Now imagine your worst nightmare. After 10 minutes, your brother bursts into the room and says whatever you’re doing online is hogging all the bandwidth and he can’t check his phone. You didn’t know to mute your microphone, so your brother’s outburst gets broadcast to the entire summer class. You’re mortified and slam shut your laptop. After placating your brother, you log back into the session. Ten minutes later your laptop crashes because its operating system pre-dates modern videoconference technology.

Once you’ve imagined these and other challenges — limited bandwidth, confidentiality in multiperson households, antique software — you can figure out your organization’s response to these challenges and then communicate that response, proactively, so that people can plan accordingly. (Directions are helpful because they call attention to the possibility of getting lost.)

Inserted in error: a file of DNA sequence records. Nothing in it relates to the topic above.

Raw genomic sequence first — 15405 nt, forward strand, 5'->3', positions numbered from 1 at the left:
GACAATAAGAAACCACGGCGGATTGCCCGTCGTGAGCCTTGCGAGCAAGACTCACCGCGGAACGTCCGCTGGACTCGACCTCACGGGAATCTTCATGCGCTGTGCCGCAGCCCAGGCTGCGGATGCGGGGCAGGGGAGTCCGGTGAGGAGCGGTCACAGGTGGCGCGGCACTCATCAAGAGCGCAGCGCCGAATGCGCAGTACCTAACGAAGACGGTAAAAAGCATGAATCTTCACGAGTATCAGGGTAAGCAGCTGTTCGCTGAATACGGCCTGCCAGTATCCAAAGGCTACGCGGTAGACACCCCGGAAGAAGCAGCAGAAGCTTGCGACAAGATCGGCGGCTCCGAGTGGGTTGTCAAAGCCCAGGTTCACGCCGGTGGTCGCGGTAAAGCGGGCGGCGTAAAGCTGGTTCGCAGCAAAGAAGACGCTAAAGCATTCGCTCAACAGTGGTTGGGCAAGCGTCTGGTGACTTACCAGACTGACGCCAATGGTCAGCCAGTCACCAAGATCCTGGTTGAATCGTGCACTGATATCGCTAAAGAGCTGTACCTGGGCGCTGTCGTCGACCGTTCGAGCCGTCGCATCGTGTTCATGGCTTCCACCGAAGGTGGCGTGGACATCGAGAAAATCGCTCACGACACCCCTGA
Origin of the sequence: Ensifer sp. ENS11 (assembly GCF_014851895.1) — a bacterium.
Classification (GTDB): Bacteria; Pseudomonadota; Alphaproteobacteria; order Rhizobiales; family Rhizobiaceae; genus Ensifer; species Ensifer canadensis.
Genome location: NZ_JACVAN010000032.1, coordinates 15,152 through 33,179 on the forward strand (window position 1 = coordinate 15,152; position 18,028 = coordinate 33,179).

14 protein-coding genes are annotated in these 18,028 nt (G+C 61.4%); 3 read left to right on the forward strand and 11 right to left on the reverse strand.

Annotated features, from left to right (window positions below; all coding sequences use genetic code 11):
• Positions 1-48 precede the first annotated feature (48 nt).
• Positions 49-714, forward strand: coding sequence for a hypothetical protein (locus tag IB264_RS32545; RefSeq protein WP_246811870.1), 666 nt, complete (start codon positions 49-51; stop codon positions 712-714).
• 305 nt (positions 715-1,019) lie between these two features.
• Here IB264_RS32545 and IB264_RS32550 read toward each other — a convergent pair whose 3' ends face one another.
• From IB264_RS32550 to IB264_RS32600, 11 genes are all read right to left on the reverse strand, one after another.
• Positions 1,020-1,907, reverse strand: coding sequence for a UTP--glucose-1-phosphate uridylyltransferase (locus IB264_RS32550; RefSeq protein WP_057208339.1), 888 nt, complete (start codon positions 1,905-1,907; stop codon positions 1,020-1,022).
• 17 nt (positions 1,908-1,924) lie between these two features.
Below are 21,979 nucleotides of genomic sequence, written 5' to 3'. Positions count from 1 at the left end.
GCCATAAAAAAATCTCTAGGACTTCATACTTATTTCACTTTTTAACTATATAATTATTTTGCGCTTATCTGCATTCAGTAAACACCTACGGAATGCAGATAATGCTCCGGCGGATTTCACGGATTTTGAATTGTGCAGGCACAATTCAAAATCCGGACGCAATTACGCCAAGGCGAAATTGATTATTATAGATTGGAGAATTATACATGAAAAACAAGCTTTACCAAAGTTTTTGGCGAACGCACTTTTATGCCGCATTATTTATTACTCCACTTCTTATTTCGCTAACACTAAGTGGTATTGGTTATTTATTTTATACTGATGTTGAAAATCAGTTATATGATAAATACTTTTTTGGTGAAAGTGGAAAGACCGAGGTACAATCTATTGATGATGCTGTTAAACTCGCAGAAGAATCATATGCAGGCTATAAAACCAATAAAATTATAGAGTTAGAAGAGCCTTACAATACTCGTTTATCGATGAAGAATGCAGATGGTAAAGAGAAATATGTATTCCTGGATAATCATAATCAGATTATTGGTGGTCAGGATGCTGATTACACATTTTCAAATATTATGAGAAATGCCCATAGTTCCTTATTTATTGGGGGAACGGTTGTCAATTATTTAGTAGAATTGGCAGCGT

And if you’re thinking this is too little, too late, be apprised that lots of people suffer in silence, especially a summer associate who doesn’t want to be a complainer. Sometimes you need to ask people if they need directions.

Videoconference is basically a conference call

Until it’s unavailable, it’s hard to appreciate how much you depend on audience feedback, verbal or otherwise, to orient yourself during a discussion or presentation. Audience feedback allows you to adjust your pacing, be funny, and recognize that someone looks confused, even if they don’t raise their hand. Imagine balancing on one foot and then covering your eyes. It feels like that.

Lack of audience feedback is also emotionally draining. An audience is a source of energy for the person speaking. Sometimes not a lot, but always more than zero. As I’m sure you’ve experienced, your laptop camera is not a source of energy. It’s the worst relationship you’ve ever had. It takes your energy and offers nothing in return.

The thing to realize is that these are not new challenges. If you’ve ever talked to someone on the phone, you already know what to do.

First, be more prepared. The reason you can wing it in meetings is that the audience gives you cues about whether they understand and when to move along. The laptop camera doesn’t give you those cues, meaning that without notes you’ll have a tendency to maunder. There’s a reason news anchors read the news.